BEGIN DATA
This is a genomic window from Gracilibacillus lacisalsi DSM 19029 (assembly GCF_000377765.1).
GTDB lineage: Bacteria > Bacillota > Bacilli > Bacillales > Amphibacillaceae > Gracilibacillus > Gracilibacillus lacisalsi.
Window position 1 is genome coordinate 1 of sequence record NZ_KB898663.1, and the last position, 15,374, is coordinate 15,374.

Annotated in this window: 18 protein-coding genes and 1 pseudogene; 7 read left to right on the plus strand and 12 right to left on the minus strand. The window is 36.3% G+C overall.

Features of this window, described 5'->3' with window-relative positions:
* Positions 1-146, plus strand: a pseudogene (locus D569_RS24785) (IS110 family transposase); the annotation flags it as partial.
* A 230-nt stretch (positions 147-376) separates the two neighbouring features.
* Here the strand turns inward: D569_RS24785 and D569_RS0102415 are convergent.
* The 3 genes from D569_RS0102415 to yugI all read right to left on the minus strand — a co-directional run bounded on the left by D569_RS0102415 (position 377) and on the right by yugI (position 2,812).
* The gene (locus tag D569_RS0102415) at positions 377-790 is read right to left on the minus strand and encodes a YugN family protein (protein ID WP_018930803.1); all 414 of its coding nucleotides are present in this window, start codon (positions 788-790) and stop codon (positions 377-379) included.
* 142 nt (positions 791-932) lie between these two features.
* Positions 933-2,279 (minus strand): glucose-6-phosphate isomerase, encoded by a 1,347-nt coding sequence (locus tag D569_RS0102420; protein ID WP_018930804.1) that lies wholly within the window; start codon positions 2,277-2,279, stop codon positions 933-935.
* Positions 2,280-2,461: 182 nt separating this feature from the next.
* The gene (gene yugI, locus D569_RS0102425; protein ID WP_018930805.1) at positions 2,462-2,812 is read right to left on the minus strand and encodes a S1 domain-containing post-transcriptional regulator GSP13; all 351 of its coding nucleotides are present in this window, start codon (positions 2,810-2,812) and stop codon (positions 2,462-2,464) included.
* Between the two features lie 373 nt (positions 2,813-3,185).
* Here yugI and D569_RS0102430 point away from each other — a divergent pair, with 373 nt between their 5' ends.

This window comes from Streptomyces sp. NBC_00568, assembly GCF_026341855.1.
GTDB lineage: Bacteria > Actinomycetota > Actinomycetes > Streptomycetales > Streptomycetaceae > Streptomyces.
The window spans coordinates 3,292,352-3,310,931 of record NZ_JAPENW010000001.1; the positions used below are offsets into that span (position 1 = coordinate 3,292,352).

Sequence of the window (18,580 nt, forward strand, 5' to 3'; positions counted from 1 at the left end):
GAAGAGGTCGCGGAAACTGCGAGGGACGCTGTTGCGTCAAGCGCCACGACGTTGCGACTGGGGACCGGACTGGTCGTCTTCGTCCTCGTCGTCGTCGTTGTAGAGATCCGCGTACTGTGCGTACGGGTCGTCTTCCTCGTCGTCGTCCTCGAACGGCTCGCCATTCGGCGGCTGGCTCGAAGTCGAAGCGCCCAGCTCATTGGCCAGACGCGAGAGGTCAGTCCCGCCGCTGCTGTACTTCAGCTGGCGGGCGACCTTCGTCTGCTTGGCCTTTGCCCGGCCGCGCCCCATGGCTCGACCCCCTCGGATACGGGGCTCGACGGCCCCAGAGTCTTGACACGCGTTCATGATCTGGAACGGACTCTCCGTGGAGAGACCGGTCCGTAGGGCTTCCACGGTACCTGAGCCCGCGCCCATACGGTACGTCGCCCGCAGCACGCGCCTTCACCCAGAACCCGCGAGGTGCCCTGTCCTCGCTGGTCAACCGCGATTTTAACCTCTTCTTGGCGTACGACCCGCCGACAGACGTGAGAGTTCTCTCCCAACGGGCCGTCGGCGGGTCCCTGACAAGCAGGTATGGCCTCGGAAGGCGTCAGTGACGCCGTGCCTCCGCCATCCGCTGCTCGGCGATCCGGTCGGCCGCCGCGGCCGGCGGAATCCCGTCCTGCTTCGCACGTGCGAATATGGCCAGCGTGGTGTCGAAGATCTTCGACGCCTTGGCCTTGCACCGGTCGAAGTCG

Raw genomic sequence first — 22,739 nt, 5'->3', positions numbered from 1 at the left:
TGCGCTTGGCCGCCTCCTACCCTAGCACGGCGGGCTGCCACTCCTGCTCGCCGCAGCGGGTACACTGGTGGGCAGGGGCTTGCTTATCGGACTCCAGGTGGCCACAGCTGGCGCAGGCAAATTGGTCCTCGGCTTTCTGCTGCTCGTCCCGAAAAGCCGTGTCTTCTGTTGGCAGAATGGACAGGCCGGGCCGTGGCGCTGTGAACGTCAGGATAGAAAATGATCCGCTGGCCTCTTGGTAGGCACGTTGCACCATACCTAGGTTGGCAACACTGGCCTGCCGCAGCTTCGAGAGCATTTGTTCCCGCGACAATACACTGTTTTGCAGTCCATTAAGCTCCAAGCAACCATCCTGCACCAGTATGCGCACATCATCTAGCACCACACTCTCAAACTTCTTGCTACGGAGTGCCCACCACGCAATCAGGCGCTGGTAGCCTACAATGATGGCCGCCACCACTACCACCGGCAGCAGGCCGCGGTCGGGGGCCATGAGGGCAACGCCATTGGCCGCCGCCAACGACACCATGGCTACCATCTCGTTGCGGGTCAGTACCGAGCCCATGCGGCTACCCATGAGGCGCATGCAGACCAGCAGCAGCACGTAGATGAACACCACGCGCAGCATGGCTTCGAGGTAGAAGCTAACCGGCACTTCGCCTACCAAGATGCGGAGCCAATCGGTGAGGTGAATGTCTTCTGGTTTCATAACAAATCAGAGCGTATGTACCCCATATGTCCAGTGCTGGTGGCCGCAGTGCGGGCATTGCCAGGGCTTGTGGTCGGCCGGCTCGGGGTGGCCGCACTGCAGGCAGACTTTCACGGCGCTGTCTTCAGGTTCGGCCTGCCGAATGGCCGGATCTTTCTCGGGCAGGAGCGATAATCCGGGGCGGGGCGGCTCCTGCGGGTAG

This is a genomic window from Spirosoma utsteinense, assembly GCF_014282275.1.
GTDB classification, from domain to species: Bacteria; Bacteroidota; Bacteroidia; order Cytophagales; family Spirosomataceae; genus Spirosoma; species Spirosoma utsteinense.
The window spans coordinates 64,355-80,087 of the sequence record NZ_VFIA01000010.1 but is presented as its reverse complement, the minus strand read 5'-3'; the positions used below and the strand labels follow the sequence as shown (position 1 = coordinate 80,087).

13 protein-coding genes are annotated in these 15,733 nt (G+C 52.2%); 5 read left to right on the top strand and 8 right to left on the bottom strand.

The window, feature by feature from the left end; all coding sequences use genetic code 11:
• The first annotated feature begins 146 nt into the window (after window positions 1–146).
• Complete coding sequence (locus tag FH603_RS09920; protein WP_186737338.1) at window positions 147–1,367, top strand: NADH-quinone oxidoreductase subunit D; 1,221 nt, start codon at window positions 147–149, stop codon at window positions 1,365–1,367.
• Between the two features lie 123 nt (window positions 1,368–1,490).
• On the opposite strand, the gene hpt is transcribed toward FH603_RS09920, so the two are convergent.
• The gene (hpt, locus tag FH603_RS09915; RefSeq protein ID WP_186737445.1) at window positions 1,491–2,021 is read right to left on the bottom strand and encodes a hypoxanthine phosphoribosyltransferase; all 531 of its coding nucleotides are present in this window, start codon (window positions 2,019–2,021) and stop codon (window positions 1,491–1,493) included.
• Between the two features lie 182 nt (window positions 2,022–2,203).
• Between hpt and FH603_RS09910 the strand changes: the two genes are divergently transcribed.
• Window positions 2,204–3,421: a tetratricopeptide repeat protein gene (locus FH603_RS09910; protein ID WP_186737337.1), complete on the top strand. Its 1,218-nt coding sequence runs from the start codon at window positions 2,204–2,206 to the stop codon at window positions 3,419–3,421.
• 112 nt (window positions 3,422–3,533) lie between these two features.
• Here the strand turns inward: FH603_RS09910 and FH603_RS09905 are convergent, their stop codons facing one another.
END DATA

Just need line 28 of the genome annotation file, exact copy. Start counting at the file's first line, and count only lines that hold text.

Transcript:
The window, feature by feature from the left end; all coding sequences use genetic code 11: